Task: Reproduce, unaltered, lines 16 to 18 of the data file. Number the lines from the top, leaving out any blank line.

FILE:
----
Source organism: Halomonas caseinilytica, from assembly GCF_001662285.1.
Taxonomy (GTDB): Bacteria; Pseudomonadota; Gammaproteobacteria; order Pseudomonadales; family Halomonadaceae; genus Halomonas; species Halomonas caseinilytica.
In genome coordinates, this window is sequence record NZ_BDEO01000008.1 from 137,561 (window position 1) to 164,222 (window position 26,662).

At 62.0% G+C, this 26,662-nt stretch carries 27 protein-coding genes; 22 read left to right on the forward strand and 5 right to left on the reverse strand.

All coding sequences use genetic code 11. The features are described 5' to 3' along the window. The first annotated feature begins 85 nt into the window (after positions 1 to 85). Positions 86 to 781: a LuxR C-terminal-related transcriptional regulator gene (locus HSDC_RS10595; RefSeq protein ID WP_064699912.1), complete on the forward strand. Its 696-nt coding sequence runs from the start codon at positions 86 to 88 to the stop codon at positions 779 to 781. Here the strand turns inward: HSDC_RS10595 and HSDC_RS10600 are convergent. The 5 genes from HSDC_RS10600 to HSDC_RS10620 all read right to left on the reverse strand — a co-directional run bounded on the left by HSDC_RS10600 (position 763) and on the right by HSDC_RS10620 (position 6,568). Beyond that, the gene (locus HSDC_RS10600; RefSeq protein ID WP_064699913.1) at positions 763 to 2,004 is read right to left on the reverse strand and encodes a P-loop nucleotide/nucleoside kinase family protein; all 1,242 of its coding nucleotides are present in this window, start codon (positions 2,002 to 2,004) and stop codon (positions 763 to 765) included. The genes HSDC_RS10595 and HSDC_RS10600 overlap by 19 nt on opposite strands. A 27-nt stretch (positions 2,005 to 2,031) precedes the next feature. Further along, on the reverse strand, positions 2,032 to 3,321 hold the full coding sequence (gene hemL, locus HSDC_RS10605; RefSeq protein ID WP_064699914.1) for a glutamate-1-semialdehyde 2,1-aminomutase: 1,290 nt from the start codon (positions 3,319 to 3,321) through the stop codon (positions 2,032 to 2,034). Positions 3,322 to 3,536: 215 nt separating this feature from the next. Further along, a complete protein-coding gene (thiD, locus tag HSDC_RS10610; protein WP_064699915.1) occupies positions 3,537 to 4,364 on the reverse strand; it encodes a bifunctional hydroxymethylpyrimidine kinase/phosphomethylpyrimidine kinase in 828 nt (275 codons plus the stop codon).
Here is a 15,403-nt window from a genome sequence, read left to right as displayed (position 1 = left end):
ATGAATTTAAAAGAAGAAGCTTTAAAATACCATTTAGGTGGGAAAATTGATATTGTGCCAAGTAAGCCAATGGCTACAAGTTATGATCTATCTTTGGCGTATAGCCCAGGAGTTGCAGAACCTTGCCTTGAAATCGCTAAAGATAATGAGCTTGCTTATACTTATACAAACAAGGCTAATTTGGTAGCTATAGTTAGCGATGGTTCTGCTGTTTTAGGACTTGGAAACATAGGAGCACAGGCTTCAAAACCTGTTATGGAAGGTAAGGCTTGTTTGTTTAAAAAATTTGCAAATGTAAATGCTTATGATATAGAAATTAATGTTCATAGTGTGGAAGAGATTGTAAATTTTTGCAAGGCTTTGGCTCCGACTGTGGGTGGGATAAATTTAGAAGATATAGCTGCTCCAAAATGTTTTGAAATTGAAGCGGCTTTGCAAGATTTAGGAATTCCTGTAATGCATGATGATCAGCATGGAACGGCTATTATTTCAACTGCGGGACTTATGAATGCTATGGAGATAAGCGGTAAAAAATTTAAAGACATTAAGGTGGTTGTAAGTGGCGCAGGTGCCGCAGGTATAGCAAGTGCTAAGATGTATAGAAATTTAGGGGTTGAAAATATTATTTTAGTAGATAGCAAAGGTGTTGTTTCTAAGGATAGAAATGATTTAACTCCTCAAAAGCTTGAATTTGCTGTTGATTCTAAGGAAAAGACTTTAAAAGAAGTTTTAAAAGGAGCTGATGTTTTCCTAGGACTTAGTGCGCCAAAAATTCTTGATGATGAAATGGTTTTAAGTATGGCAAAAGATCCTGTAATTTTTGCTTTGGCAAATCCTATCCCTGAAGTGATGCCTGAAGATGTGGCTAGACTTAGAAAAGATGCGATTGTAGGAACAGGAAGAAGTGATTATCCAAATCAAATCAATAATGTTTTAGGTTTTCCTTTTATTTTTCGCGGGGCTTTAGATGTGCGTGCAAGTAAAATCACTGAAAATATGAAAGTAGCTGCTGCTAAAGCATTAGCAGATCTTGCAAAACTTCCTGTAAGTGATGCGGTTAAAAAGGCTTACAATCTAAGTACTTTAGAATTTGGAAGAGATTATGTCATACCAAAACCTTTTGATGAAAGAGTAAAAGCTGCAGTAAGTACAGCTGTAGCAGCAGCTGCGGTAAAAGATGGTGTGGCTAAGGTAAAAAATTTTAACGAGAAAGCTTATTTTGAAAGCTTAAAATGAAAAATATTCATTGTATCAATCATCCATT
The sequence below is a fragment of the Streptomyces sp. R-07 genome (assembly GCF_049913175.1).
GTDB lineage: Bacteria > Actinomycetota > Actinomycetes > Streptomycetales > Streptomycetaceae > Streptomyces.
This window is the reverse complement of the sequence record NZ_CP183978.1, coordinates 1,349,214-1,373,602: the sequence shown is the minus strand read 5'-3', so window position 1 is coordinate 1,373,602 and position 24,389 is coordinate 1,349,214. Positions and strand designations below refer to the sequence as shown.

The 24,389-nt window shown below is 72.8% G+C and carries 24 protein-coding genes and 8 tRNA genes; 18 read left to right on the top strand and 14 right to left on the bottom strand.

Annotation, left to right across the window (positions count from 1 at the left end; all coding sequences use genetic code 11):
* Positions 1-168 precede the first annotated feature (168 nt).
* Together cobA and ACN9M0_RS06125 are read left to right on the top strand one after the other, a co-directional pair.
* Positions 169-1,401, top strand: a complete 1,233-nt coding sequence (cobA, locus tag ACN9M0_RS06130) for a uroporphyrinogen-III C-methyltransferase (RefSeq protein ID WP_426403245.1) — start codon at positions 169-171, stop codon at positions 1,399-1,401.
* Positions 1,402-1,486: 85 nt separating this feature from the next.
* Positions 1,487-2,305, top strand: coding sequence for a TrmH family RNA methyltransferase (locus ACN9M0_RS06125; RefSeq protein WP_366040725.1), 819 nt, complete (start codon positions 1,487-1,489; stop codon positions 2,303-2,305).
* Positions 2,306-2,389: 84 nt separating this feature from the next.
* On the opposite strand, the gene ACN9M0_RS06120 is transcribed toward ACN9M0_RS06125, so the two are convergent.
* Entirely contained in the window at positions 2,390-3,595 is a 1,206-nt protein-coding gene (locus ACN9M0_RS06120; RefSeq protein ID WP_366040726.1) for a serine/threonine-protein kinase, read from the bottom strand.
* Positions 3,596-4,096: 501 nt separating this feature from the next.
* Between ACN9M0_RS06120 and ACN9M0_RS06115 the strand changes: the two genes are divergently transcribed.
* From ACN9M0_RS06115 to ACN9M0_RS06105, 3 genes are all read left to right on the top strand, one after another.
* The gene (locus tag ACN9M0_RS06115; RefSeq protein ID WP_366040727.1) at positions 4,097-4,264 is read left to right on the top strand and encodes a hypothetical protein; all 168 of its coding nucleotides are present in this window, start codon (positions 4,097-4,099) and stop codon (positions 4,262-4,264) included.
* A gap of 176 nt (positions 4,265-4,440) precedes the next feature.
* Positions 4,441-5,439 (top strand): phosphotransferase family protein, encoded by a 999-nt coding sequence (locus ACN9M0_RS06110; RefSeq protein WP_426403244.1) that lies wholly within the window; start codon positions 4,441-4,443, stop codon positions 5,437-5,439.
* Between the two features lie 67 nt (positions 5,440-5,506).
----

* Positions 1,402-1,486: 85 nt separating this feature from the next.
* Positions 1,487-2,305, top strand: coding sequence for a TrmH family RNA methyltransferase (locus ACN9M0_RS06125; RefSeq protein WP_366040725.1), 819 nt, complete (start codon positions 1,487-1,489; stop codon positions 2,303-2,305).
* Positions 2,306-2,389: 84 nt separating this feature from the next.